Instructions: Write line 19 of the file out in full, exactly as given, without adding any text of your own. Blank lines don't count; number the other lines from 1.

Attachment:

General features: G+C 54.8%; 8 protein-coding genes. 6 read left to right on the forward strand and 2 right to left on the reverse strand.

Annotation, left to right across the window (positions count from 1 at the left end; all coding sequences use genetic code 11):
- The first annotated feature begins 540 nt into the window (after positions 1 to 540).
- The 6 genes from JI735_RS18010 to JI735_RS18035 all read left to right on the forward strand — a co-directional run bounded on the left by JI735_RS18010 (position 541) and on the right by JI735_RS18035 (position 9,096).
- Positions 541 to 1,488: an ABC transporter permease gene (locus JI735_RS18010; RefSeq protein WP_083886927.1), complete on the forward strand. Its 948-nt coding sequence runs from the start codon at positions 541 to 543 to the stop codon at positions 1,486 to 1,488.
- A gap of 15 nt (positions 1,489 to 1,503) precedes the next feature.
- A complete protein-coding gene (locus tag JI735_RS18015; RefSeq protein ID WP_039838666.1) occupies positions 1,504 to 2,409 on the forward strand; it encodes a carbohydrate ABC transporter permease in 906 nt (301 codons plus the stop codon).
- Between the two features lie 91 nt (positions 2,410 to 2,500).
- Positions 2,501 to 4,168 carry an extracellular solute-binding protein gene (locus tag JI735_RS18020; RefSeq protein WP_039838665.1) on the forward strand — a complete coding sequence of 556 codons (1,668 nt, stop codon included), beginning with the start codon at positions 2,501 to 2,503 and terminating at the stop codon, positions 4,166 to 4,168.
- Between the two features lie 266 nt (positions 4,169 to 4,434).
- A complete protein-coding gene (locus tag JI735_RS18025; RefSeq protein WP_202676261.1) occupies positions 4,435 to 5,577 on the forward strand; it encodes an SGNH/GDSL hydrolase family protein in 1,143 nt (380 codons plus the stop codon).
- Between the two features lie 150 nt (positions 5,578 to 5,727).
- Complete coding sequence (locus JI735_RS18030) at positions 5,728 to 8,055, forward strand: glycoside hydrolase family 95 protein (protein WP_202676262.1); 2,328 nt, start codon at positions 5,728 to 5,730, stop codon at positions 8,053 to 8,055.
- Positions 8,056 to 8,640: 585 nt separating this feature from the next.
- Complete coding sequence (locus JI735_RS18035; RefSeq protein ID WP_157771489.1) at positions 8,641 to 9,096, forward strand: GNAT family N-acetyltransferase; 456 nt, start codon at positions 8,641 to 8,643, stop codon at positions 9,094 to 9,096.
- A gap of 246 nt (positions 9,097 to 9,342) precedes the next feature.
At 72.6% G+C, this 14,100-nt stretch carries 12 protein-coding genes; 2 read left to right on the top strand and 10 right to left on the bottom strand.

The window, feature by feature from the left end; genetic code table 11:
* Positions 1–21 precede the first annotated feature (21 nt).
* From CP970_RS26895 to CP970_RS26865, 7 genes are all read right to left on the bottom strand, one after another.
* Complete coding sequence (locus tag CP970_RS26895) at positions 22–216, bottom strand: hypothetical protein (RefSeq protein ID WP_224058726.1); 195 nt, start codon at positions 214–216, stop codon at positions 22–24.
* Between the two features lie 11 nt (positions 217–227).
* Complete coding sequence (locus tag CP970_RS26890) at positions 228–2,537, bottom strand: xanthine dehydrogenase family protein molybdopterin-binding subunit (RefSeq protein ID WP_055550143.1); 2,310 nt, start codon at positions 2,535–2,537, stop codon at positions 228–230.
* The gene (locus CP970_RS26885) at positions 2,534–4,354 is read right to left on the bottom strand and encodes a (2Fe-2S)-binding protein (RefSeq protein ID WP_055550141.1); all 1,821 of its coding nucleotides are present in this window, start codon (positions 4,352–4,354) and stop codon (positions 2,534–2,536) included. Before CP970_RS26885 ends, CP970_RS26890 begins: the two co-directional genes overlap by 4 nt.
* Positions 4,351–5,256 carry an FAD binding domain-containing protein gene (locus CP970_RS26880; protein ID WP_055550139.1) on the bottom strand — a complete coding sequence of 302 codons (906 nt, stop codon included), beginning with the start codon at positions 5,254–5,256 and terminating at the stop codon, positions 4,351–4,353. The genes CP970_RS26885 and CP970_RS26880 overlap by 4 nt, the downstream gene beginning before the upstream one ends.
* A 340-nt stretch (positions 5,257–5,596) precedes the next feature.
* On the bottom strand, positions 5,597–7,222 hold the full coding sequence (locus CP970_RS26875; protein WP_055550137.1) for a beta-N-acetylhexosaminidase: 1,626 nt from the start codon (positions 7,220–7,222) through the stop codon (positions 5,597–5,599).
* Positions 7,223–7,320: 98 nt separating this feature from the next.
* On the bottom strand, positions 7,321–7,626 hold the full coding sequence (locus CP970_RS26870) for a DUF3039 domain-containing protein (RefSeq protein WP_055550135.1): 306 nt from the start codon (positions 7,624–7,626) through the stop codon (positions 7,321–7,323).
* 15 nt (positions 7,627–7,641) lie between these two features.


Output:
* Positions 1–21 precede the first annotated feature (21 nt).